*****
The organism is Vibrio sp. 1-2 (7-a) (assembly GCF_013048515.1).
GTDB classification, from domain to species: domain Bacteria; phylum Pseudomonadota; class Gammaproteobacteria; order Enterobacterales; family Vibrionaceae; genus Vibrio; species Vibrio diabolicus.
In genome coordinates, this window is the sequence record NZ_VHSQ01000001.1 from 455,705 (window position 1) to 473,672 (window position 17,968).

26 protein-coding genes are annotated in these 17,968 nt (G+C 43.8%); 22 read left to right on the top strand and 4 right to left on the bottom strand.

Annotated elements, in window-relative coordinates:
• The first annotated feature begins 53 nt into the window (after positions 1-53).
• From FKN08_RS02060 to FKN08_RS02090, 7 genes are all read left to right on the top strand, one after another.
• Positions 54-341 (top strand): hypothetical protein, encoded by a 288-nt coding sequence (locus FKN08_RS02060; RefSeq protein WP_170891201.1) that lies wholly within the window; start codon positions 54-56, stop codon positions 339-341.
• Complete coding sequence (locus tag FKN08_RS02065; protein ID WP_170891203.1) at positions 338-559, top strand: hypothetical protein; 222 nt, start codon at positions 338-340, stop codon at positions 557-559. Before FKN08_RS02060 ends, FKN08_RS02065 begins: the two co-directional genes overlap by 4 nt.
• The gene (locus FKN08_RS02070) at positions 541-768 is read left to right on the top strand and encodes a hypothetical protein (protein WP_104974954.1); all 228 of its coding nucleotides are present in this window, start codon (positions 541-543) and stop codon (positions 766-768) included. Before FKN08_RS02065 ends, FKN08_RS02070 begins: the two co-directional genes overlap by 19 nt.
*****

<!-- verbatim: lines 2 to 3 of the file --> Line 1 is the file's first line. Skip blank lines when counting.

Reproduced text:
GTDB classification, from domain to species: domain Bacteria; phylum Pseudomonadota; class Gammaproteobacteria; order Enterobacterales; family Vibrionaceae; genus Vibrio; species Vibrio diabolicus.
In genome coordinates, this window is the sequence record NZ_VHSQ01000001.1 from 455,705 (window position 1) to 473,672 (window position 17,968).